(Dec. 20, 2012) -- Curtis Wilkins, a graduate student intern in the UTSA Office of Orientation and Family Programs, recently won the Graduate Student Case Study Competition at the National Orientation Directors Association (NODA) annual conference in Las Vegas.
Curtis and his partner won the Best Communication award for their proposed problem-solving recommendations and steps for a case they were assigned. In the spring, Wilkins will begin his last semester in the UTSA higher education administration master's program in the College of Education and Human Development.
Each year at the NODA conference, graduate students participate in the case study competition. Each student partners with another student to collaborate on methods and strategies to solve a problem outlined in a case or scenario assigned to them. The two-member teams present their solutions to a panel of judges, and awards are given to the most outstanding groups. This year, 25 groups participated.
According to the judges, Wilkins and his partner had a presentation that was well developed and effectively communicated their ideas. "You both were well spoken and played off one another well. We liked that you didn't rely on notes during the presentation. You were confident presenters, and your time was used appropriately to make the points you needed to make," said the judges.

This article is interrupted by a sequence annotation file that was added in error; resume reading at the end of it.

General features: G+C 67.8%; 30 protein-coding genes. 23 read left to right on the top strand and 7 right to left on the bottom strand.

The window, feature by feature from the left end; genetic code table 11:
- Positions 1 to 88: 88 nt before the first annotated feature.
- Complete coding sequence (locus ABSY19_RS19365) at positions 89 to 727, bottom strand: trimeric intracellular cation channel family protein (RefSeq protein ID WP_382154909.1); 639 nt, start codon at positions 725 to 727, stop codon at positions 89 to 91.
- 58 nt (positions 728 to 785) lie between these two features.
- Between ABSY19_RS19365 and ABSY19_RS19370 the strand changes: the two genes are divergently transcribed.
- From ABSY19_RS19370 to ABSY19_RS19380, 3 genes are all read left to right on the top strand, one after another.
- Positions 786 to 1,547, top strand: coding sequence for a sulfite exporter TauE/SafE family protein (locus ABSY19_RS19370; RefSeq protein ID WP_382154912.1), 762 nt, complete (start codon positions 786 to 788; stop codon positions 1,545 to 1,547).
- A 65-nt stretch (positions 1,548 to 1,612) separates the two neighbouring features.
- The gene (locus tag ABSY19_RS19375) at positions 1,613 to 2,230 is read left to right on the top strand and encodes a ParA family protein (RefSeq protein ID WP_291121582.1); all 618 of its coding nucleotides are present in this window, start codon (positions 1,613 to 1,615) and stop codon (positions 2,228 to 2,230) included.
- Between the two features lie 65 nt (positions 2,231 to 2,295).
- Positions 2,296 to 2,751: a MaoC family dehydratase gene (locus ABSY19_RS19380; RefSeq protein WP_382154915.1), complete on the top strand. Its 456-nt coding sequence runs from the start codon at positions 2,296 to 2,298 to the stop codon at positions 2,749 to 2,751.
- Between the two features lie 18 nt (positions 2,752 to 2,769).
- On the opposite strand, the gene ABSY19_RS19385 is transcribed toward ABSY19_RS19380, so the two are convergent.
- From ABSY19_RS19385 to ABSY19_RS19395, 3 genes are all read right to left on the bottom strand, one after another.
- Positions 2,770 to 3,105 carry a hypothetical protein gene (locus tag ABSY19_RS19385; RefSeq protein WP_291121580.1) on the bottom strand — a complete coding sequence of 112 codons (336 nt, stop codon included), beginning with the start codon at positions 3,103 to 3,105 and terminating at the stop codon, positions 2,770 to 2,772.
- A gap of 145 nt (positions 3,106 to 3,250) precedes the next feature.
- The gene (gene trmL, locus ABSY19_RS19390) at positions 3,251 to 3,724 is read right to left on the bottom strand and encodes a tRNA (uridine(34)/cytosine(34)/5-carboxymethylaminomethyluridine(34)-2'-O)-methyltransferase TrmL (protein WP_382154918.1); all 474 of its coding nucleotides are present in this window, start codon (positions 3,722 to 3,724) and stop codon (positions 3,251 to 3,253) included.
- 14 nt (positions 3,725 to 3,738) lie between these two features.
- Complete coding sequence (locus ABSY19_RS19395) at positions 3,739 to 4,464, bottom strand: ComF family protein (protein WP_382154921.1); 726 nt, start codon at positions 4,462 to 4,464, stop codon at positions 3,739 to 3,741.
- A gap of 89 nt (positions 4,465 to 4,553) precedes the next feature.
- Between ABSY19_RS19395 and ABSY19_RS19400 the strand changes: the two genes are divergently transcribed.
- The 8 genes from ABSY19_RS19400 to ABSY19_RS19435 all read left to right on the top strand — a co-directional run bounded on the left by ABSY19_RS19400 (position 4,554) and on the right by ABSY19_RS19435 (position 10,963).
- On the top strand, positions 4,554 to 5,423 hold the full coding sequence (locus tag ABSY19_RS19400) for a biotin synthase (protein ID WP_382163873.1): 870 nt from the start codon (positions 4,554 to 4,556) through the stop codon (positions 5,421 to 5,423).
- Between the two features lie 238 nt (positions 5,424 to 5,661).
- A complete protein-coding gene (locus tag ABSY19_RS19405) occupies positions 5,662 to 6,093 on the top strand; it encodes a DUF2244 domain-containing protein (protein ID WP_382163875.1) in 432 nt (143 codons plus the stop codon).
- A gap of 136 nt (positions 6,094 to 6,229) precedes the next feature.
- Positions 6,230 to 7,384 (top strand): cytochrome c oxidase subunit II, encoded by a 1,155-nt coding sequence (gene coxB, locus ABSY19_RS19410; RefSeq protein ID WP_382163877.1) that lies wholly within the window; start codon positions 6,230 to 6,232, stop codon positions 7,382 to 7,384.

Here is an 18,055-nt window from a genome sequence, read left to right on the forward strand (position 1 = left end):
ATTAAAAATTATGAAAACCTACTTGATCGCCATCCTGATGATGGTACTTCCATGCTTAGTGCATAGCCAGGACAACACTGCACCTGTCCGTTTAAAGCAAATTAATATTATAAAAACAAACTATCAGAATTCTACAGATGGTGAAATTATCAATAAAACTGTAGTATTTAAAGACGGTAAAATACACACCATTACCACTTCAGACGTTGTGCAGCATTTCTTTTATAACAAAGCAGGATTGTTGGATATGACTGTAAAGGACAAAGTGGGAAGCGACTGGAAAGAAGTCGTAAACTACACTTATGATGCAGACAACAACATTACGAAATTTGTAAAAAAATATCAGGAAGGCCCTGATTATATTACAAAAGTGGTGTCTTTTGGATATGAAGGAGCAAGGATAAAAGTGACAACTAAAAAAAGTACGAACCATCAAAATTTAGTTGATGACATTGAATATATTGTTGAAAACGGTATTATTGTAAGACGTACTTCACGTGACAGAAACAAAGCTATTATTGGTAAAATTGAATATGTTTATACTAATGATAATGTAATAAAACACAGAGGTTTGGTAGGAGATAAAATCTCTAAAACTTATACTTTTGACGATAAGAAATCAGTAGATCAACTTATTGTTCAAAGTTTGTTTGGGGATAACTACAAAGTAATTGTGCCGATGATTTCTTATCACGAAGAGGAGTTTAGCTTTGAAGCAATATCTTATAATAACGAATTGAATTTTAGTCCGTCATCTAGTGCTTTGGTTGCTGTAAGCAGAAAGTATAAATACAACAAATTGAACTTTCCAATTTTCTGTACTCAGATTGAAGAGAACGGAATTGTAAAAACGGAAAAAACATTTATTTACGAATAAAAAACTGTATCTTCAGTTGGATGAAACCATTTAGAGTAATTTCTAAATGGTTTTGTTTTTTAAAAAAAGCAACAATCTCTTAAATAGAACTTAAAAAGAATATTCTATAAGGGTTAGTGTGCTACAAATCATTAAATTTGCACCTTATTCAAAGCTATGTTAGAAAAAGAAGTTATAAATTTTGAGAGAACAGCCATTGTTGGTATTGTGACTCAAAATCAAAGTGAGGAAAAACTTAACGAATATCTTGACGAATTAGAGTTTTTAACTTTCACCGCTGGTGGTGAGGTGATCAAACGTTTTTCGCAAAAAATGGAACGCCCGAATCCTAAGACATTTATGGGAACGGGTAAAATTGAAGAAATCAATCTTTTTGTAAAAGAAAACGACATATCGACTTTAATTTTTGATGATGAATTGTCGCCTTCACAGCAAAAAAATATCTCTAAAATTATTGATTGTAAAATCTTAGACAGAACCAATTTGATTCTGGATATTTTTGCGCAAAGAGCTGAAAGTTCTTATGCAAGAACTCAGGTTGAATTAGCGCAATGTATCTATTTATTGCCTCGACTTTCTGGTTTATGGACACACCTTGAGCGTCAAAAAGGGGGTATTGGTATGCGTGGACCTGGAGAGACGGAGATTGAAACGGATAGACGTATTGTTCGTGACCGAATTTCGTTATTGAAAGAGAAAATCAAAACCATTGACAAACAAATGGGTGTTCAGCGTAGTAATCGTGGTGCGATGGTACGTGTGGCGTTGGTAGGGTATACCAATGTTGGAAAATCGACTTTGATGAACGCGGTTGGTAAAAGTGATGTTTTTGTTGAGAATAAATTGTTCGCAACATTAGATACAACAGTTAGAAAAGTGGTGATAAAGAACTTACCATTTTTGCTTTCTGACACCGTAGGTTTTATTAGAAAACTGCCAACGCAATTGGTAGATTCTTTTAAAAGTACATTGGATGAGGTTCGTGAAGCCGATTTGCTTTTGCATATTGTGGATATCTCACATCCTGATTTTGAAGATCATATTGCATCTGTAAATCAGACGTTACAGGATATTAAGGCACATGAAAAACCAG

UTSA prides itself on giving students a well-rounded education. Combining a top-tier academic program with opportunities for personal growth prepares students to compete in a global economy. And that's not all. They learn to be informed and engaged citizens as well. At the heart of that academic program is an award-winning core curriculum.
For four consecutive years, UTSA has received an A-rating from the American Council of Trustees and Alumni for the caliber of its core curriculum. According to ACTA, UTSA requires its students to take six of the seven courses deemed "crucial" to a well-rounded education: composition, literature, U.S. government or history, economics, mathematics and science. Only a handful of other institutions in the U.S. are giving students these tools, which are needed to succeed in careers and the community.
Did you know? UTSA is one of only three Texas institutions and 23 in the United States to receive the highest rating for its core curriculum in the 2014-2015 edition of the ACTA's "What Will They Learn?" report.
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